Believe it or not, the frightful cold air outside can transfer into your room through the windows. Once your bedroom isn’t getting any more sunlight, you will want to close the blinds on your windows. If you can afford to, look into insulated or heavy lined drapes to put over your windows in the winter. If you install these drapes properly, you can cut heat loss up to 25%, according to the U.S. Department of Energy. To maximize the effectiveness of drapes, try the following:

  • Install a cornice over your window to block cold air from the gap between the top of the drapes and the ceiling.
  • Have drapes that are wider and longer than the window.
  • Install the drapes as close to the window as possible.

Closed Window Drapes

Decorate the room with rugs

If you want to keep your room warm while creating a unique look for your room, adding a rug is right up your alley. Adding a rug to your floor helps keep your foot nice and toasty when you wake up, and adds a little more insulation to your bedroom. When looking for a rug, take a look at the stitch count. Higher stitch counts means more yarn was used to produce the rug. The higher the stitch count, the thicker the rug will be. Of course, thicker rugs will produce better insulation.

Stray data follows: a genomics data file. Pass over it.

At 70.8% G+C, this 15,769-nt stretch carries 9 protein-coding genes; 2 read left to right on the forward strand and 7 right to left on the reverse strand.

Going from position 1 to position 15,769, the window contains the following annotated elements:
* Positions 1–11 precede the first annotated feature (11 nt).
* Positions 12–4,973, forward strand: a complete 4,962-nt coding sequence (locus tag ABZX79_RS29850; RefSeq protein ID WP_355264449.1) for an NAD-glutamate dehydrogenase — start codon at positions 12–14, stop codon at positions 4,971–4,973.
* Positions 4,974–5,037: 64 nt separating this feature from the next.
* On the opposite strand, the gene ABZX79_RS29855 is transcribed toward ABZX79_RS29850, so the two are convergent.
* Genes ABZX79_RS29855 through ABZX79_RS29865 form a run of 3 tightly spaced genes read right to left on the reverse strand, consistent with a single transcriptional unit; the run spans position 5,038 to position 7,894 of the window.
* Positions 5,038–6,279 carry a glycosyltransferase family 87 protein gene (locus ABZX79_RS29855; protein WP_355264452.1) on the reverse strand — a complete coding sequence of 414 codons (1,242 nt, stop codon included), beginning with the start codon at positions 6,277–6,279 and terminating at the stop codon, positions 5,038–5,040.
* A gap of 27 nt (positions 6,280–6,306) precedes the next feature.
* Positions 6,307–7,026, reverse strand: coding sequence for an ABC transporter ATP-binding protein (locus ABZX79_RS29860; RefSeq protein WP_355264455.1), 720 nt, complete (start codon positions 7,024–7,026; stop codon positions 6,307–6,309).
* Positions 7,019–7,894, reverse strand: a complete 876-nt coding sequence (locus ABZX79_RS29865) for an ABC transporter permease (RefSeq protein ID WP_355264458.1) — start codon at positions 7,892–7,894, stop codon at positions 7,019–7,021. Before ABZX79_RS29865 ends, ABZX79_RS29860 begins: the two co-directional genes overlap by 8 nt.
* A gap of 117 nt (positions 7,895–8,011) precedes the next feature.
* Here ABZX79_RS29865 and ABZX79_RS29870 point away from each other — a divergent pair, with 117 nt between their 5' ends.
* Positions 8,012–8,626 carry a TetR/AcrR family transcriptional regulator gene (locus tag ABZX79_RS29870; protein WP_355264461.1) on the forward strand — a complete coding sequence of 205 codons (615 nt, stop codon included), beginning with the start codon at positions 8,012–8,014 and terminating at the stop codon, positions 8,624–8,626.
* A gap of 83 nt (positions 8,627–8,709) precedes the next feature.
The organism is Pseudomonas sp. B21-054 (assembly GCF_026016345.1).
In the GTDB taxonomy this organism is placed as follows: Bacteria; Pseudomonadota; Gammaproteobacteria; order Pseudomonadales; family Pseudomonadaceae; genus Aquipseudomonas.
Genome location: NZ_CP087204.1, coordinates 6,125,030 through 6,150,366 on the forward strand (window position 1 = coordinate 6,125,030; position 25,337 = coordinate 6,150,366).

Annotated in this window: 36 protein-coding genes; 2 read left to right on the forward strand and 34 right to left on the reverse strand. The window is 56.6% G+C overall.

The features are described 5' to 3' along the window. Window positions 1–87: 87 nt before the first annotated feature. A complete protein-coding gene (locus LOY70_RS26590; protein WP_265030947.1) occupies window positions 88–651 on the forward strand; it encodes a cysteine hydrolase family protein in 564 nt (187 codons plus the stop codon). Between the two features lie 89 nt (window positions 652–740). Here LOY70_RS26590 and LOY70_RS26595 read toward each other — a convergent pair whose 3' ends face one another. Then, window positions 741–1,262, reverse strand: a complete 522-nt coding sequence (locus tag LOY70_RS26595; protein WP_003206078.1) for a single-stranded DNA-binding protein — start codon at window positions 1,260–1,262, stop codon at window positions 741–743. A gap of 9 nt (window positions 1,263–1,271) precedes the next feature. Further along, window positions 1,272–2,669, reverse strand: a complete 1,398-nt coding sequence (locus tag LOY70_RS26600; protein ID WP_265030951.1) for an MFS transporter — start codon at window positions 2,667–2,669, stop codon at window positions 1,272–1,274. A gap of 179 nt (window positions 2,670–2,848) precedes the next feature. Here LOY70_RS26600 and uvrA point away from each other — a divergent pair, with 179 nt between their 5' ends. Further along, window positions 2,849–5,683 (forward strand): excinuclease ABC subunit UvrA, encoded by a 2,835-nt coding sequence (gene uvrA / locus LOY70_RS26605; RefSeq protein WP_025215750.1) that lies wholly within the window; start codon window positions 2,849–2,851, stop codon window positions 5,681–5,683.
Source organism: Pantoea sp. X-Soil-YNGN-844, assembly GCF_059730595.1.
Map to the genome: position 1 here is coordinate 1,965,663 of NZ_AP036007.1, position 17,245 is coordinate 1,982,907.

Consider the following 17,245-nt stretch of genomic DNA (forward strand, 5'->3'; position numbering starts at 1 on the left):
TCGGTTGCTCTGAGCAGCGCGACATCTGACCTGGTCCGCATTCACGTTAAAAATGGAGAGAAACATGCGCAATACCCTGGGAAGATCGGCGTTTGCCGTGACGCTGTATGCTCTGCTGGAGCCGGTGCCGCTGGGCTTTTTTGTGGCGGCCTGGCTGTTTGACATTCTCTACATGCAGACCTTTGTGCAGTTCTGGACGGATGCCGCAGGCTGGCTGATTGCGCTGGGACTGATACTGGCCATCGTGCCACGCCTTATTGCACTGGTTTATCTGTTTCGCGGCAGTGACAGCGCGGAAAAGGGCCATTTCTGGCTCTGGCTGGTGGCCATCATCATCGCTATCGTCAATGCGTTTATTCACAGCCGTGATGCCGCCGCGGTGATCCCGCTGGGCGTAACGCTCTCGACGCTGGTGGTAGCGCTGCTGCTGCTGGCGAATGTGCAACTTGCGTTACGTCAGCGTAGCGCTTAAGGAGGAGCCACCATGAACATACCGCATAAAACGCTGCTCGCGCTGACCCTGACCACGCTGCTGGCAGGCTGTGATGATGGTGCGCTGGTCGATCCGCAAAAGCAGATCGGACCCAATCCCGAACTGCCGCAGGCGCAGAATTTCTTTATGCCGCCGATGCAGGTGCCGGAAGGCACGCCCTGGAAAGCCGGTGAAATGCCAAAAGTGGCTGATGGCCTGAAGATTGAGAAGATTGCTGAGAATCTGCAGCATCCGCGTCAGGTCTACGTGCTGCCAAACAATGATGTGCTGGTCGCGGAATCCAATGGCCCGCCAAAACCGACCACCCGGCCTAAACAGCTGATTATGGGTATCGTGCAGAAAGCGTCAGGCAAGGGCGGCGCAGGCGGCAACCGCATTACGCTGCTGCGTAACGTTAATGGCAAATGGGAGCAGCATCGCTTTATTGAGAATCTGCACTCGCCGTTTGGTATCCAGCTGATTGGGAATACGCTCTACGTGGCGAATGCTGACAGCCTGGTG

There are different materials available for rugs to add to your room. In terms of warmth and durability, a wool rug is the best option. Unfortunately, these kinds of rugs can be on the expensive side, and they require specialized cleaning that also isn't cheap. If you’re looking for cheaper alternatives, cotton, acrylic and nylon carpets are good choices. While these materials aren’t as durable compared to wool, the price points are much friendlier. Cleaning these types of rugs is also much easier and cheaper than wool.

Unwind in the bathtub

Looking for something that will help you warm up before bed that can relax you at the same time? Try soaking in a warm bath. The timing of the bath is important. Try taking the bath no more than 90 minutes before crawling into bed. Not only will the warm bath help you feel warm, but it can act as a way to destress after a long day, as well as relieve any wintertime aches. The warm bath may also help you get to sleep, as a study by the Sleep Medicine Review found that your internal body temperature will decrease, alerting your body it’s time to go to sleep.

Get the bed to be the warm place